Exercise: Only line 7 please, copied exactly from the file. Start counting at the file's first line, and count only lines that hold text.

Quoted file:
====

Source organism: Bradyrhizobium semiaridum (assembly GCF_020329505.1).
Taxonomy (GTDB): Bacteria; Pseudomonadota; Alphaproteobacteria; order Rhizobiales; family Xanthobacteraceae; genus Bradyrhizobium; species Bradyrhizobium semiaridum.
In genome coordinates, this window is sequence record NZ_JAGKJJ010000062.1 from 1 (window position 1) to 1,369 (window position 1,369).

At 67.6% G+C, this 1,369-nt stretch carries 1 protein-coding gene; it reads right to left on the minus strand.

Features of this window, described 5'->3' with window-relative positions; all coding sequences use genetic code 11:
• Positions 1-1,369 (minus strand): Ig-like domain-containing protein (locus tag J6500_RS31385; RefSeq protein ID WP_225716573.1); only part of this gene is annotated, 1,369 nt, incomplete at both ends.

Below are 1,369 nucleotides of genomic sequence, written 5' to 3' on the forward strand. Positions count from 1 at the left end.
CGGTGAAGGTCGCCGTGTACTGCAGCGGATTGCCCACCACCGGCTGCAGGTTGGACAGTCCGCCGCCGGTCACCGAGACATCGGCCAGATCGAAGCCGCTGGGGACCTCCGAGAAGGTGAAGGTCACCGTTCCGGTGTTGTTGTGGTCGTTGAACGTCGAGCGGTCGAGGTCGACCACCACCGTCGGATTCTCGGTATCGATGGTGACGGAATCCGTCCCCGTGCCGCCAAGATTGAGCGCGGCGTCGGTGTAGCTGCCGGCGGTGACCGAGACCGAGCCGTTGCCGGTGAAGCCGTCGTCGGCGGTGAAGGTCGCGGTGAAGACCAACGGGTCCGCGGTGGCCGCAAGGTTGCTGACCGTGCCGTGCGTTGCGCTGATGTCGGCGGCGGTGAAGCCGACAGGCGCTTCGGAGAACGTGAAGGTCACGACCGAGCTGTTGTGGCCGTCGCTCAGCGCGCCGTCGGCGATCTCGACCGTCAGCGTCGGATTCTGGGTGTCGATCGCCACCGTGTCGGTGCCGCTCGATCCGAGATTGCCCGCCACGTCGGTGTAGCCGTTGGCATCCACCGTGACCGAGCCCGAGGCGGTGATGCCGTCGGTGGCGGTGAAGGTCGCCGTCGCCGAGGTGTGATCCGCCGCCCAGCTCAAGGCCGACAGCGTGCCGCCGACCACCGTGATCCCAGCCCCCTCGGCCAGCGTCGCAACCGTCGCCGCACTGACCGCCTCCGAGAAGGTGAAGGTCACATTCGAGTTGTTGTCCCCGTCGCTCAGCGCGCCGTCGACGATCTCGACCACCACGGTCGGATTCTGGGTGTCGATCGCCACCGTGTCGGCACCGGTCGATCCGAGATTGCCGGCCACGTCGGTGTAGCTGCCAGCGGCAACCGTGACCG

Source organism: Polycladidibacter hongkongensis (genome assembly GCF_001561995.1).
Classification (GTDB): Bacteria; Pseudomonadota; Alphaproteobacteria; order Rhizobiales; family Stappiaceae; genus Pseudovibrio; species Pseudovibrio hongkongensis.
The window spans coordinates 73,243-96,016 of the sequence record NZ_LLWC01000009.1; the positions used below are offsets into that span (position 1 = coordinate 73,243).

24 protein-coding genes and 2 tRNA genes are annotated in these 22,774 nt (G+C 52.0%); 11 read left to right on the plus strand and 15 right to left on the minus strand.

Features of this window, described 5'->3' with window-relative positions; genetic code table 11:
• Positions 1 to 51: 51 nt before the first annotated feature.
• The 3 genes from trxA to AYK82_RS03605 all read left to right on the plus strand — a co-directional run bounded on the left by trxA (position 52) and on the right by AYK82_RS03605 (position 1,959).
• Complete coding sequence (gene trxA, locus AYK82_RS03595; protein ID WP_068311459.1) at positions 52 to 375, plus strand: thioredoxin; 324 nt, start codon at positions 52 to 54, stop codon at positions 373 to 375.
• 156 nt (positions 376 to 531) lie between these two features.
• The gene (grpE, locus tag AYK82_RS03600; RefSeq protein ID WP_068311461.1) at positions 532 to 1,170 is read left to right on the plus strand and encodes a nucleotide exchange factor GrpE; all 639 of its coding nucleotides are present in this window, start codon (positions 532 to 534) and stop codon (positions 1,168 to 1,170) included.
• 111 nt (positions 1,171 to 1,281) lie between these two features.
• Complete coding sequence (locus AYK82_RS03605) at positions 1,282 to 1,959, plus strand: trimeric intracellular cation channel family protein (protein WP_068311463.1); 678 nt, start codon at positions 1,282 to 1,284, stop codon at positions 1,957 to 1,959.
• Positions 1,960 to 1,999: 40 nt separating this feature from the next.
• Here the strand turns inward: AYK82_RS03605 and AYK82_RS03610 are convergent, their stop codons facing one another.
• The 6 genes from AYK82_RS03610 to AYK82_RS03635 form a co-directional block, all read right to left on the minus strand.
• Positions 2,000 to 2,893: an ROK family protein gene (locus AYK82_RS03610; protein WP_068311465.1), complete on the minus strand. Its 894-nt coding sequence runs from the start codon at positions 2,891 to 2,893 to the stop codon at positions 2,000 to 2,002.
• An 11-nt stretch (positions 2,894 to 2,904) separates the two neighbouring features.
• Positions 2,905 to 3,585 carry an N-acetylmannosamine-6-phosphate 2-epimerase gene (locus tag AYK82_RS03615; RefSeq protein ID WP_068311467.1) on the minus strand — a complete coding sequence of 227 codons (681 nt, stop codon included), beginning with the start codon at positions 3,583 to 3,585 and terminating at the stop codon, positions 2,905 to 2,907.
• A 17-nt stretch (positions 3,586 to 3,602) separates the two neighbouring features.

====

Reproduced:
Below are 1,369 nucleotides of genomic sequence, written 5' to 3' on the forward strand. Positions count from 1 at the left end.